PUTTING GESSO OR PRIMER ON A PREPRIMED CANVAS??
I first posted on this subject in February, but since then I have been studying some more information about the subject. The info below is good of course, but there are easier things you can do as well and those are listed at the end. I want you to have the latest information while keeping life simple, right?
Why do you gesso a preprimed canvas? Because you want your painting to last. This is true especially if you are painting in oils. The acids in your paints as well as solvents will eventually eat into the canvas and rot it. It will happen over time and according to "Murphy's law" it will happen with your best paintings! Also with oils, we want the canvas as stiff as possible to avoid any cracking of the paint. So questions to consider are first how to buy canvas, then how to prepare it for painting, what do you use and how do you use it? What do you look for when purchasing a canvas? There are several things to check if you want a good one:
1. Check that the canvas is tight by flicking the canvas with your finger and listen for the sound. It should be a good deep thud. If it is dull or pushes easily the canvas is too loose.
2. Turn the canvas over and check to see if there is a gap between the canvas and the stretcher bar. It will be a small space but they should not touch. This is so that the stretcher bar doesn't show in the painting. If too loose the painting will show the impression of the bar and that's bad because it cannot be corrected easily.
3. Lay the canvas down on a flat surface or even on the floor and check that it is not warped, if it is it will rock back and forth when touched. That cannot be fixed. Put it back and pick another canvas!
4. Choose a canvas with the staples on the back not the side. Most canvases come back stapled now which is nice. They fit into a frame much easier or can be painted on the sides and left unframed.
1. The first step is to size the canvas:
Using Golden GAC 400 sizing or fabric stiffener, and a wide nylon brush (3" or larger) pour sizing on canvas and spread on canvas working it into the canvas well, including sides and back. Do one coat. Do not shake bottle to mix. Instead, roll the bottle back and forth to mix well. This prevents bubbles. Allow 30 - 60 minutes drying time between each coat of this process.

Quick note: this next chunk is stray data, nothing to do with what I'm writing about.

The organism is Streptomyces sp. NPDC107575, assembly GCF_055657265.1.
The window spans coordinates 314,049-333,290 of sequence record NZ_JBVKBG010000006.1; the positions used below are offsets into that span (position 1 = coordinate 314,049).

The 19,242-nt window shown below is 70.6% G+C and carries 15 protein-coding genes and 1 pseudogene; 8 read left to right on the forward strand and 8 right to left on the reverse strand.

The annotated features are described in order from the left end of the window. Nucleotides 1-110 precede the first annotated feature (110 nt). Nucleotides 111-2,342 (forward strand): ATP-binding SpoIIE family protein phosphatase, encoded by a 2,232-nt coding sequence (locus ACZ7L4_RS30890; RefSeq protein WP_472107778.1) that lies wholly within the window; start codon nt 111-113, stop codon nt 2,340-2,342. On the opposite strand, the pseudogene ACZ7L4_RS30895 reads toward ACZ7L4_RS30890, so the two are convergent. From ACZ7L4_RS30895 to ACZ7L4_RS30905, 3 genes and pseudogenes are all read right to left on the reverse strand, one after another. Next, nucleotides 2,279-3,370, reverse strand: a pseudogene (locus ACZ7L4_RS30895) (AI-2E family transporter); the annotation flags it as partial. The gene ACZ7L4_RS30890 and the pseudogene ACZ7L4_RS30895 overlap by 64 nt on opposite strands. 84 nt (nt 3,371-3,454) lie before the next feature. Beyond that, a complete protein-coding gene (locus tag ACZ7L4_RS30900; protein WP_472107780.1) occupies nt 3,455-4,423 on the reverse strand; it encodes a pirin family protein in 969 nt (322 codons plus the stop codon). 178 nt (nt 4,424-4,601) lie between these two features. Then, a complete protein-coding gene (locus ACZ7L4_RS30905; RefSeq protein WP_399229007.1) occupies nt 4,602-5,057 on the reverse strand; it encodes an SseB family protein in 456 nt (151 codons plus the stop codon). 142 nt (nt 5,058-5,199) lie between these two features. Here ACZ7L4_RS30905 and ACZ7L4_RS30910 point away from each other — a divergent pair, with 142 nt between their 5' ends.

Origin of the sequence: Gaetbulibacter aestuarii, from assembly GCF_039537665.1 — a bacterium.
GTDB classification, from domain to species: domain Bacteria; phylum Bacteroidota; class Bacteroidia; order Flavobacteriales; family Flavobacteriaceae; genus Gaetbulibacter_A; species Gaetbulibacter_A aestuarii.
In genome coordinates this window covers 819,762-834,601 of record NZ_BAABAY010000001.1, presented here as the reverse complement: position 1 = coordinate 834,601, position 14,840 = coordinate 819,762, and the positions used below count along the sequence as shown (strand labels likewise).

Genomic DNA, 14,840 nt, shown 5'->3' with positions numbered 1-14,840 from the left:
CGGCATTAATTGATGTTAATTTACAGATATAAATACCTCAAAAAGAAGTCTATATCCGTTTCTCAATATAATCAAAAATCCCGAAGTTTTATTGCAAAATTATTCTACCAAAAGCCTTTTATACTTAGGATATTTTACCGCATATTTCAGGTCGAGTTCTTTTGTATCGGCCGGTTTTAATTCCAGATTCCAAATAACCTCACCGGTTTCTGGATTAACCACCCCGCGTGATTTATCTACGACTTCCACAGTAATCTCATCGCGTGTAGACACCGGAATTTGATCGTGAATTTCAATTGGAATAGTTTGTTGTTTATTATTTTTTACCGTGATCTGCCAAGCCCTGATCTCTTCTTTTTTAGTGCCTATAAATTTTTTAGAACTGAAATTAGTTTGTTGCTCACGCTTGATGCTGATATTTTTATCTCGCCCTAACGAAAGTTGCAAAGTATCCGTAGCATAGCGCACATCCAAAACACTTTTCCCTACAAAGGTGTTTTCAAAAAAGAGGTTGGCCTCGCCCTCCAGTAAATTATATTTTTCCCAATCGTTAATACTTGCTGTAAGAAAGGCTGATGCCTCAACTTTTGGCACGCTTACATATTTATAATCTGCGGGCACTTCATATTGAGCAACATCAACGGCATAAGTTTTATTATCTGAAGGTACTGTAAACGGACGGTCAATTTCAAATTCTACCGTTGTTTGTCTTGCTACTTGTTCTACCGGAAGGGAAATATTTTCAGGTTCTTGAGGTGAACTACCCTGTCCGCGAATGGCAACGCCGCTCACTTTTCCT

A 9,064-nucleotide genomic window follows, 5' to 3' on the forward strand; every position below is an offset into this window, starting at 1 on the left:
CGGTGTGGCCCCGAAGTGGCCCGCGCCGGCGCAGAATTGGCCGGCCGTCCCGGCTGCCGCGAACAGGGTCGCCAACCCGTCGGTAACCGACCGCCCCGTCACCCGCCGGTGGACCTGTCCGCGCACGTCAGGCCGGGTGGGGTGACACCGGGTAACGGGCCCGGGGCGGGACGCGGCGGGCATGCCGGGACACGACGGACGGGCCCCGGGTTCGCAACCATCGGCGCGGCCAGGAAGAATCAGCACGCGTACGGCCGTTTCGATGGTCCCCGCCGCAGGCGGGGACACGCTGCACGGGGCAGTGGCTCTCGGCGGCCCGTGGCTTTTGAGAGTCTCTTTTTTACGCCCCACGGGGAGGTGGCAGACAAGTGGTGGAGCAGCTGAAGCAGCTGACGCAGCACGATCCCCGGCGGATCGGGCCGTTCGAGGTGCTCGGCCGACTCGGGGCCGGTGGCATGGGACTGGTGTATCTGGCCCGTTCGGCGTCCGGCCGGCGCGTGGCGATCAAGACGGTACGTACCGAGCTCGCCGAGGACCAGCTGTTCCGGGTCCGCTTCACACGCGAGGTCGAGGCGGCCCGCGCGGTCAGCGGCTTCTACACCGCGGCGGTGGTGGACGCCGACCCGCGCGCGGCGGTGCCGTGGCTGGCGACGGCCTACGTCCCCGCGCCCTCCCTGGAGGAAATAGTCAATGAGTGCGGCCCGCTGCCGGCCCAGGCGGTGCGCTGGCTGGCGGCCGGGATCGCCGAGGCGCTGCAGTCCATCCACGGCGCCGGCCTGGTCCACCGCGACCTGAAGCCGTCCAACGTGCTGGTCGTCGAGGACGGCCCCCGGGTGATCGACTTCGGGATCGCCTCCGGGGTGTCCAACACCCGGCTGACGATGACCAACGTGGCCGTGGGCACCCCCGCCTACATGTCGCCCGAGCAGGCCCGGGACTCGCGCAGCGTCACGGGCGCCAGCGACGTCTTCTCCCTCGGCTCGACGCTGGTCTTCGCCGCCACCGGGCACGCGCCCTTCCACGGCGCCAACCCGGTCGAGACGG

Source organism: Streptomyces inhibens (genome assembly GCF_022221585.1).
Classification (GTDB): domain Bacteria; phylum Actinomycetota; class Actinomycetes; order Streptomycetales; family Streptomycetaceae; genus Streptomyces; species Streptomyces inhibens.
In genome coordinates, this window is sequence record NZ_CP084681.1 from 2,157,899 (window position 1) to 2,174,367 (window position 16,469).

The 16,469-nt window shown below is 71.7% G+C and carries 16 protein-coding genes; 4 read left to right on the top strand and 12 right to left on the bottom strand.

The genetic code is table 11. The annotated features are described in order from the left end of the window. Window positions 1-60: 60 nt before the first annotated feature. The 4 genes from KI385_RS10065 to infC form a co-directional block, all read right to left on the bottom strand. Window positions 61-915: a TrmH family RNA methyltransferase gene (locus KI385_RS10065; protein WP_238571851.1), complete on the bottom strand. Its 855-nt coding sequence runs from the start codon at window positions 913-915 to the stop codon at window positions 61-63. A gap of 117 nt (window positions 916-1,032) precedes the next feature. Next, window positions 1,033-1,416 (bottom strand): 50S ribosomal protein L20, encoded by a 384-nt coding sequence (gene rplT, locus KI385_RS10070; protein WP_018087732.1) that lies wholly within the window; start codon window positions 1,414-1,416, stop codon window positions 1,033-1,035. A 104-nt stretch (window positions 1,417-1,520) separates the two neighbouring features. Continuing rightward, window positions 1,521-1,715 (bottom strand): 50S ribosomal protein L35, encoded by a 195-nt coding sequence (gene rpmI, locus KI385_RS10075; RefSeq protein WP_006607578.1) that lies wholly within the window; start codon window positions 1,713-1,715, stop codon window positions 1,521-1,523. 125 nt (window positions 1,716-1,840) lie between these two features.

2. Next, paint on two coats of Golden GAC 100 polymer to seal the canvas well. This prevents impurities from leaching into paint from the canvas.
3. Now comes the gesso. Be sure your gesso is of a good quality and is thick, not thin, otherwise you have to add a LOT of coats of gesso! Use a 2-3" brush for this and be sure to coat the sides and back as well. Any stroke is fine, but try to get the coat of gesso on smoothly. If hairs get into the gesso, just flick them out with the brush as you go and be sure to let the gesso dry thoroughly between coats. When the gesso is thoroughly dry, take a sponge sanding block and VERY LIGHTLY go over the canvas to knock off any bumps or lumps, etc. Rub your hand over the canvas when finished to check for imperfections. You will do 2-4 coats with sanding after each, but DO NOT sand the last coat of gesso. Again allow 30-60 min of drying time between coats. If it feels cool to the touch it is not completely dry. If you prefer a toned canvas like I do, you can tint the last coat of gesso with Acrylic color instead of adding another layer of paint for toning the canvas. Use acrylics to tone the canvas even for an oil painting! Let dry for a couple days if you have several coats of gesso to make sure the canvas is completely dry.
**NEVER try to paint acrylics or gesso over oils! It does not work! You CAN however paint oils over gesso or acrylics!
There are several good YOUTUBE videos on canvas preparation but the one by Opus Art Supplies called "Surface Preparation: Sizing and Gesso" is especially informative.
UPDATE: YOU CAN ALSO USE:
* There are primers that are best for oil painting. One that has been highly recommended is Gamblin Oil Painting Ground. It is not expensive, but makes a big difference in how long your painting lasts and produces a smooth surface. (16.46 / 8 oz, Jerry's Artarama)
* As for gesso, a well known artist uses Liquitex Gesso only. He likes it because it is smooth and pours on. He pours a small amount on the canvas and then using a good quality metal putty knife he smooths it out on the canvas and wipes the excess from the blade back into the bottle of gesso. He applies 2 or 3 coats as he likes a very smooth surface, and he will sand between coats.
Below is an 8 x 10 painting I worked on in the Smokey Mountains of Tennessee, USA.